Advertisement

Integration From a Parent’s Perspective: Yesterday was a Long Time Ago and Tomorrow Isn’t Here Yet

  • Susan Lehr
Part of the Disorders of Human Learning, Behavior, and Communication book series (HUMAN LEARNING)

Abstract

Parents of children with disabilities rarely, if ever, think in terms of life cycles. In fact, most of these parents find that getting through each day and each night can be rather daunting. Certainly, there are enough challenges to keep their attention fully occupied.

Keywords

Down Syndrome Group Home Transition Planning Special Education Program Nondisabled Child 
These keywords were added by machine and not by the authors. This process is experimental and the keywords may be updated as the learning algorithm improves.

Preview

Unable to display preview. Download preview PDF.

Unable to display preview. Download preview PDF.

References

  1. Biklen, D. (1987) Achieving the Complete School. New York, NY: Teachers College Press.Google Scholar
  2. Blatt, B. & Morris, R.J. (1984) Perspectives in Special Education Personal Orientations. Grenville, IL: Scott, Foresman & Co.Google Scholar
  3. Bruininks, R.H. & Lakin, K.C. (1985) Living and Learning in the Least Restrictive Environment. Baltimore, MD: Paul H. Brookes.Google Scholar
  4. Carver, J. & Carver N.E. (1972) The Family of the Retarded Child. Syracuse, NY: Syracuse University Press.Google Scholar
  5. Dorris, M. (1989) The Broken Cord. New York: Harper & Row.Google Scholar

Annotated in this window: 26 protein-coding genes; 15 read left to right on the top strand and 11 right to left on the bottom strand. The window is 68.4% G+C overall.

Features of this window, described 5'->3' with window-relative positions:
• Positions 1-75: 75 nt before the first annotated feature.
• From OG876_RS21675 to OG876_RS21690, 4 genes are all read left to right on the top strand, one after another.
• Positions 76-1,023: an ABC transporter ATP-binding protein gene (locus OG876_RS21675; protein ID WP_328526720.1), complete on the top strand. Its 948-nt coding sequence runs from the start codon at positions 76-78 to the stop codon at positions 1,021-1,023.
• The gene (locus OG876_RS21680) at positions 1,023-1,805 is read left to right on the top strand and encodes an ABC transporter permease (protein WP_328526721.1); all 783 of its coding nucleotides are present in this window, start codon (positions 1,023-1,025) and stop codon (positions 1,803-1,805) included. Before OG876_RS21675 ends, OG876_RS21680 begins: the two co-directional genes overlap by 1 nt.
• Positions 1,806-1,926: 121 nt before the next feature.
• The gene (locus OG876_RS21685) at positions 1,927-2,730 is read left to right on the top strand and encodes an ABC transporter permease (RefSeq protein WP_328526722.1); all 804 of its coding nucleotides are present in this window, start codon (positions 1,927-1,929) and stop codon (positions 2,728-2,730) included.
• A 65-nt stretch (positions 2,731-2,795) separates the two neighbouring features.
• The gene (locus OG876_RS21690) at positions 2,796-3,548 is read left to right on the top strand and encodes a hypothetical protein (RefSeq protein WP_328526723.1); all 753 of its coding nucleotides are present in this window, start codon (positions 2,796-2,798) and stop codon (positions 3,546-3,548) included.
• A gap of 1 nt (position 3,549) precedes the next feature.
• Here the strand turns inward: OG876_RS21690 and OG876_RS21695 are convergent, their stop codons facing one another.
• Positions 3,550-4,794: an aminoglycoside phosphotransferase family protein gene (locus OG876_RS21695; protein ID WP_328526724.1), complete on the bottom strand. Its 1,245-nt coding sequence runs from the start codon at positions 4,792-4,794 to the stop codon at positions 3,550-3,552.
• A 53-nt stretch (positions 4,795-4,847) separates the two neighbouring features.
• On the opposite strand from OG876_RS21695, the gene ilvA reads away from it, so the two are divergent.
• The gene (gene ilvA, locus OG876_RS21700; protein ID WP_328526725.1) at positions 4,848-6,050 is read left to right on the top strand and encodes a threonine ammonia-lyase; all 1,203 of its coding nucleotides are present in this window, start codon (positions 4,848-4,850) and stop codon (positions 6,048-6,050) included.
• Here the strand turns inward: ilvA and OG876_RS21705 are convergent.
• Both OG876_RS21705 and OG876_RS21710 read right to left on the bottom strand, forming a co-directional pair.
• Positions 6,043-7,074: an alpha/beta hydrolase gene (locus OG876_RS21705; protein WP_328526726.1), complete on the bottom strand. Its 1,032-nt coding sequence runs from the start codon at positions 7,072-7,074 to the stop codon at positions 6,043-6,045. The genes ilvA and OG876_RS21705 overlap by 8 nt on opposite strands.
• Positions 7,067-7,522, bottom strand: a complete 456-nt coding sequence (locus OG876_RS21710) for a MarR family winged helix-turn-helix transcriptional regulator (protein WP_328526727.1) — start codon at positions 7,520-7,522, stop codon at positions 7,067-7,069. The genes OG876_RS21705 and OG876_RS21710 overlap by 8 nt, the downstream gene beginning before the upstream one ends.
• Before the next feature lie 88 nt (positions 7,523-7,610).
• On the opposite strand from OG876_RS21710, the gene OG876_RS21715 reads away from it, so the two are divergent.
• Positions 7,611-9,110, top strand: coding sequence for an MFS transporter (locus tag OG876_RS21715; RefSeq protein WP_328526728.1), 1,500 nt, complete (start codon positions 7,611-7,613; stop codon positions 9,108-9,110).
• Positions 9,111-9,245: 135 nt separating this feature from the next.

6. Dybwad, G. (1964) Challenges in Mental Retardaton. New York, NY: Columbia University Press.Google Scholar
  7. Dybwad, R. (1990) Perspectives on a Parent Movement. Boston, MA: Brookline Books.Google Scholar
  8. Featherstone, H. (1980) A Difference in the Family. New York, NY: Pengu in Books.Google Scholar
  9. Katz, A.H. (1961) Parents of the Handicapped: Self-Organized Parents’ and Relatives’ Groups for Teatment of Ill and Handicapped Children. Springfield, IL: Charles C. Thomas.Google Scholar
  10. Krauss, M.W., Simeonsson, R. & Ramey, S.L., (Eds.) (1990) American Journal on Mental Retardation, 94 (3) Special Issue on Research on Families. Albany, NY: American Association on Mental Retardation.Google Scholar
  11. Lippman, L. Goldberg, I. (1973) Right to Education—Anatomy of the Pennsylvania Case and Its Implications for Exceptional Children. New York, NY: Teachers College Press.Google Scholar
  12. Lipsky, D.K. & Gartner, A. (1989) Beyond Separate Educations: Quality Education for All. Baltimore, MD: Paul H. Brookes.Google Scholar
  13. Scheerenberger, R.C. (1983) A History of Mental Retardation. Baltimore, MD: Paul H. Brookes.Google Scholar
  14. Simon, R. (1987) After the Tears—Parents Talk about Raising a Child with a Disability. New York, NY: Harcourt Brace Jovanovich.Google Scholar
  15. Turnbull, A.P. & Turnbull, H.R. III (1986) Families, Professionals, and Exceptionality: A Special Partnership. Columbus, OH: Charles E. Merrill.Google Scholar
  16. Turnbull, H.R. III & Turnbull, A.P. (1985) Parents Speak Out Then and Now. Columbus, OH: Charles E. Merrill.Google Scholar
  17. Vohs, J. (Ed.) (1989–90) Coalition Quarterly, 7 (1) As the Walls Come Tumbling Down. Boston, MA: Technical Assistance for Parent Programs (TAPP) Project.Google Scholar

Copyright information

© Springer-Verlag New York, Inc. 1992

Authors and Affiliations

  • Susan Lehr

There are no affiliations available

Personalised recommendations